While a romantic dinner at a good restaurant has sort of become a default Valentine’s Day activity, you’d be surprised how many people prefer celebrating it at home. And not because of laziness or limited budget either!
Celebrating Valentine’s Day at home is simply a matter of comfort for many people! It allows for a more intimate and private setting and a higher degree of control. Restaurants and other public places are often busy and crowded on Valentine’s Day, which can a) make some people tense and anxious, making the entire experience uncomfortable and draining; b) detract from the romantic atmosphere. In contrast, celebrating at home can be a relaxed and stress-free experience.
Not to mention, it’s more convenient if Valentine’s Day falls on a weekday, and both partners are already tired from all the work they’ve had to do. The idea of having a small intimate celebration at home while eating good food and resting becomes a rather attractive idea.
On the other hand, if you’d prefer to celebrate at home, while your partner is a social butterfly who’s looking forward to going out, finding the right compromise can become complicated.
If that’s the case, you’ll need to do a bit more prep work to ensure they’re excited about the night in, not upset.
What to Keep in Mind When Planning for an At-Home Valentine’s Dinner:
Talking your partner around and even making them excited about a night in on Valentine’s Day is more than realistic - but you’ll need to put in some extra effort:
- Take all the planning onto yourself: if by staying at home, your partner is indulging you, then the least you can do is make the experience as comfortable and stress-free from them as can be. That includes letting them treat the entire ordeal as they would if you were going out. You’re now the one responsible for deciding the menu, setting the mood, and putting up the decorations (do NOT skip the decorations!);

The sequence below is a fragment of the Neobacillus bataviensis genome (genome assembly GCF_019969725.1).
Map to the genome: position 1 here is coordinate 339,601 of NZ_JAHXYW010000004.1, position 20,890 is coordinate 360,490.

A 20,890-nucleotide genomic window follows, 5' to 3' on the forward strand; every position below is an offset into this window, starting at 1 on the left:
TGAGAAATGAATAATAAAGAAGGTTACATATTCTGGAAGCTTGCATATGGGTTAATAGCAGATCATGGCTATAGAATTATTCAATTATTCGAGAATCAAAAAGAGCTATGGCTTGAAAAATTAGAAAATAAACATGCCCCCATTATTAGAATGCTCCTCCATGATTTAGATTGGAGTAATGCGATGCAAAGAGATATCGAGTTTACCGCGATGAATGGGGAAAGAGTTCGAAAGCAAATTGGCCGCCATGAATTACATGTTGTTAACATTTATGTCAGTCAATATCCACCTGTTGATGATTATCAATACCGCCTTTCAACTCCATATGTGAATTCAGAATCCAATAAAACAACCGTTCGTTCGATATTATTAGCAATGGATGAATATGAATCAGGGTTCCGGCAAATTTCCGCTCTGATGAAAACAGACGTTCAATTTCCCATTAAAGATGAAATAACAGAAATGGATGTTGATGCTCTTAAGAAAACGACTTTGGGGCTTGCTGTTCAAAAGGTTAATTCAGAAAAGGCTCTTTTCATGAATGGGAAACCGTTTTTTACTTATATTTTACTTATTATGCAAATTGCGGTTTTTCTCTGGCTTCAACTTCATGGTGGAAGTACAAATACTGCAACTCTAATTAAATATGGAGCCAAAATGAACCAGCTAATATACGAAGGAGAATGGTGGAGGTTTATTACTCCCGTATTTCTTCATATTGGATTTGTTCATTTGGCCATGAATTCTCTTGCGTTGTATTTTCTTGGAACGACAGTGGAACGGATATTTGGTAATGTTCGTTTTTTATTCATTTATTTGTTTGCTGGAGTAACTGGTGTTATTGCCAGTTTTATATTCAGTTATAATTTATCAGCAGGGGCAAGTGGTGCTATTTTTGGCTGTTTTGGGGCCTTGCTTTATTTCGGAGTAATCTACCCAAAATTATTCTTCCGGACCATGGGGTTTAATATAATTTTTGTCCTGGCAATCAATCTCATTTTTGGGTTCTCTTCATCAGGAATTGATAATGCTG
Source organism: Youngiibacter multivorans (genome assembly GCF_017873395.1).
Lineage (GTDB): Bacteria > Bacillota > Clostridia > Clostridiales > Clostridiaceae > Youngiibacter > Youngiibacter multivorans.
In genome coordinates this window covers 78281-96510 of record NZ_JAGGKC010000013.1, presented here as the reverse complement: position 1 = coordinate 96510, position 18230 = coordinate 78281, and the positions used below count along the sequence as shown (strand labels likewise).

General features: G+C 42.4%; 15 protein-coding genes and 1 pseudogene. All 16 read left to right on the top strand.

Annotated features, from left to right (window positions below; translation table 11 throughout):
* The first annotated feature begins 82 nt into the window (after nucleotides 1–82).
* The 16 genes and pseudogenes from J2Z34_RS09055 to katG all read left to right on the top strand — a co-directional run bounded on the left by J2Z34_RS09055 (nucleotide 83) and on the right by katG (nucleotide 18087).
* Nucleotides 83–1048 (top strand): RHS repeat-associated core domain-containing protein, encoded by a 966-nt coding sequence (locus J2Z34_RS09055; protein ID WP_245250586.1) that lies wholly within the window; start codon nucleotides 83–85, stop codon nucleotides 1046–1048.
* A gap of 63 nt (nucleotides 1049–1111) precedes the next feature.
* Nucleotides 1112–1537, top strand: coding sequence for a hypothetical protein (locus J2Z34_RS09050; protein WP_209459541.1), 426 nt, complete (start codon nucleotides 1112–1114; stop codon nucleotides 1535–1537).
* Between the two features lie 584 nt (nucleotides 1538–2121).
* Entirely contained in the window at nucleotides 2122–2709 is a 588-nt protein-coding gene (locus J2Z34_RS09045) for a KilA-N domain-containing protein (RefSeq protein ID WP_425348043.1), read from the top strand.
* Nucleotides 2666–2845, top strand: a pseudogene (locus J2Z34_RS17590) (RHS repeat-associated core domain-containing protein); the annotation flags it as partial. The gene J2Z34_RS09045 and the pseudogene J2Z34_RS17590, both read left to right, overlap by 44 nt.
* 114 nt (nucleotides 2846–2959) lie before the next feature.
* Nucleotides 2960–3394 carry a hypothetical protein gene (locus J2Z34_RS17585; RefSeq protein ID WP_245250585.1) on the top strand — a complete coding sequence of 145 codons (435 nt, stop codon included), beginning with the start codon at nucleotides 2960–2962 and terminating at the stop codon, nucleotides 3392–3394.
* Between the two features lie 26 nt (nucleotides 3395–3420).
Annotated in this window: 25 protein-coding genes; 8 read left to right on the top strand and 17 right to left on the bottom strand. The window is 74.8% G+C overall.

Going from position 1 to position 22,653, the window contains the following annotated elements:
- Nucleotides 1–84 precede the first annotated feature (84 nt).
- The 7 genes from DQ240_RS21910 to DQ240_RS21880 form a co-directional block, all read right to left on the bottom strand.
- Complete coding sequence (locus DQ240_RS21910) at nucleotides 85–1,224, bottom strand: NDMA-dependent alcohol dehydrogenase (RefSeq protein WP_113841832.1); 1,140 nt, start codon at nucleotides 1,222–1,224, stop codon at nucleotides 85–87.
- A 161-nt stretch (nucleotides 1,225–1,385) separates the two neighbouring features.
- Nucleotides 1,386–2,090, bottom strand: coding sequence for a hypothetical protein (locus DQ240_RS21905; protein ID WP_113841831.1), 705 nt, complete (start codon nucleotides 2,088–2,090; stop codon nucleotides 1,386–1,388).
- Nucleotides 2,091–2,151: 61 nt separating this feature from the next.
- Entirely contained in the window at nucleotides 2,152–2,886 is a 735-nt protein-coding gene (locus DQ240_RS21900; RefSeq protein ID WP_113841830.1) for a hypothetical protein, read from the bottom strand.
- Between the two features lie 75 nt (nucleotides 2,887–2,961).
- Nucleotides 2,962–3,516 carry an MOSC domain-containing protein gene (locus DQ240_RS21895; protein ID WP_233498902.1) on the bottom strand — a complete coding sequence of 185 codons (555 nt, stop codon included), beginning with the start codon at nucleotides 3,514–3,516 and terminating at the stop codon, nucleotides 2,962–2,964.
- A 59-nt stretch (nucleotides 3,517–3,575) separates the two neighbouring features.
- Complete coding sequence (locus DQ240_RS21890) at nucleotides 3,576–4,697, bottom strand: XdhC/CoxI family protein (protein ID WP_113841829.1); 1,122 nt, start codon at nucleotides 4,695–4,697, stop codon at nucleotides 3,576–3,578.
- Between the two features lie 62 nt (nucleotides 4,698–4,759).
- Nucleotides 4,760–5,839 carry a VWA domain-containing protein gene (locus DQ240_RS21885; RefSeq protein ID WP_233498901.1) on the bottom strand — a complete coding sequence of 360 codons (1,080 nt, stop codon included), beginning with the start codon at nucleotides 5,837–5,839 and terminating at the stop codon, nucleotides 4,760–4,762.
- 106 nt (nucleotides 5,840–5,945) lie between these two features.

- Start planning well in advance: settle on the music, the decorations, and the menu at least a couple of weeks before the due date so you don’t have to run around like a headless chicken at the last minute. Pay attention to small details: if the sound system is working well, if the decorations are in good shape, if you have the correct cooking time allocated for each dish, etc.;
- Presentation matters: make sure the atmosphere is celebratory and romantic. Most people like going out on Valentine’s Day because it makes for special memories. The right atmosphere can set the appropriate mood and make the whole thing feel special, even if you’re just having a meal at home. Put up balloons, take out the “good tableware,” take an extra minute to plate the dishes in an aesthetically pleasing way, etc.;
- Keep your partner’s tastes and preferences in mind: what is right for one couple may not be suitable for another. If your partner dislikes certain dishes (or ingredients), then even a meal worthy of a fine dining chef won’t make them happy; if they don’t like the color pink - pink balloons may annoy them; if they don’t like strong scents, then scented candles will be irritating, not romantic.
- Plan the evening around the things you BOTH enjoy: deciding to spend Valentine’s Day at home doesn’t mean your comfort should come after your partner’s. Whatever you plan for the romantic evening should be something that will make BOTH of you happy. You may be grateful to them for going with your idea, but you shouldn’t have to force yourself into activities you don’t enjoy as a token of that gratitude.
Easy Meal Options for Your Valentine’s Day Dinner at Home:
Romantic dinner is usually a big part of Valentine’s Day, and typical Valentine’s meals tend to reflect that. Often couples choose to splurge, visiting more upscale restaurants and enjoying beautifully plated dishes associated with fine cuisine, indulgence, and decadence: like steak or seafood.
Luckily, many of the most popular Valentine’s options are pretty easy to prepare at home, especially if you plan for it in advance. Staying in doesn’t mean skipping the indulgence.
Here are ten comparatively simple recipes you can try cooking instead of ordering in: